Thursday, December 8, 2022

Address cement shortage in Sarawak

Secara Rawak

KUCHING: Opposition assemblywoman Violet Yong has called on the state government to address the cement shortage issue in the state.

She warned that if it were to continue, coupled with the rising prices of building materials, the construction industry will be impacted badly.

Yong told the House yesterday (Nov 23) that the Sarawak government should step in immediately to resolve the shortage of cement supply.

This not only affects the private sector but also the progress of works of many government and private projects, she said.

“The people would like to know what are the steps to be taken by the state government to tackle the cement shortage problem, this is a serious issue and warrants urgent measures to fix it.

“For decades, the sole cement supplier and manufacturer in Sarawak has been Cahaya Mata Sarawak Bhd (CMSB). Despite CMSB monopolising the cement market in Sarawak for years, the problem of cement shortage keeps occurring and never seems to be improved or fully resolved.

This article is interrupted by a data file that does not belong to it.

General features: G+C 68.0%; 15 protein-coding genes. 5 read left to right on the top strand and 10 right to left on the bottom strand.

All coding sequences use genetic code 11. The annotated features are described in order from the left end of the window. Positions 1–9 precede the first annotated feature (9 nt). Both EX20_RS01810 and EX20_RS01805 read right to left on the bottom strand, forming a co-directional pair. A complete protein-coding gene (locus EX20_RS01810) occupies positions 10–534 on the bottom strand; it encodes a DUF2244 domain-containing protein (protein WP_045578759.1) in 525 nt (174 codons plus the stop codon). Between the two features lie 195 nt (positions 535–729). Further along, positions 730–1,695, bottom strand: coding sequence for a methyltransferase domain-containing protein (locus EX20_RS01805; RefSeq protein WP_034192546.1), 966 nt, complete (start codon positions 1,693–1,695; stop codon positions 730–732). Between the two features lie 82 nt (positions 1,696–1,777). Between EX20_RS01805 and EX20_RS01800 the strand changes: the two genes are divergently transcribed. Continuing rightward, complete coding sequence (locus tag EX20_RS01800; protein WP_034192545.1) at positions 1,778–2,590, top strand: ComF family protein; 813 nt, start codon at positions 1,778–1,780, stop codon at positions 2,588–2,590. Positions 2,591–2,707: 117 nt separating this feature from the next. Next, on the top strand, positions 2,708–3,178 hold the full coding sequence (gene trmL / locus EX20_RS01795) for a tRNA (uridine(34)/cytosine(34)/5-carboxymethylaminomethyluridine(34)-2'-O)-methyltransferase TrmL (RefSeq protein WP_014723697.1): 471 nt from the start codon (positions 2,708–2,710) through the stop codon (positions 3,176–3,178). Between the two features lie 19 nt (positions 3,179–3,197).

“This is totally unacceptable and the state government should not close its eyes to the problem. An immediate solution is needed,” she said.

Yong said one of the ways to solve it is for the state government to do away with the monopoly and practise a free market economy by letting other manufacturers and suppliers into the cement supply market so that cement supply could be normalised and the price of cement stays competitive.

In a similar development, she said it is time to come up with better and simpler procedures for employers to apply for foreign labour permits, otherwise, the state may face a stagnant economy.

“Sarawak is in dire need of foreign workers but unfortunately, the government is making it difficult for companies to hire enough workers.

“From construction to oil palm, big or small projects, they appear to suffer from labour shortage everywhere and due to this shortage, work completion, even small ones are delayed. What more to say, huge projects.

“Even though the Sarawak government relies so much on development projects to boost the state economy, there seems to be no solution or any interest from them to deal with this shortage of foreign labour force that has been ongoing for years,” she said.

She said it takes five to six months to apply for a work permit to enter Sarawak to be processed and that this will result in potential workers switching to other countries to work instead.

“I would like to call on SOCSO, Immigration and the State Secretary Office to simplify the permit application process. Afterall, the state’s economic growth relies on these SMEs and big companies.

If the authorities don’t extend any helping hand especially to the construction and oil palm plantation companies, many projects and businesses may be forced to stop, she claimed.

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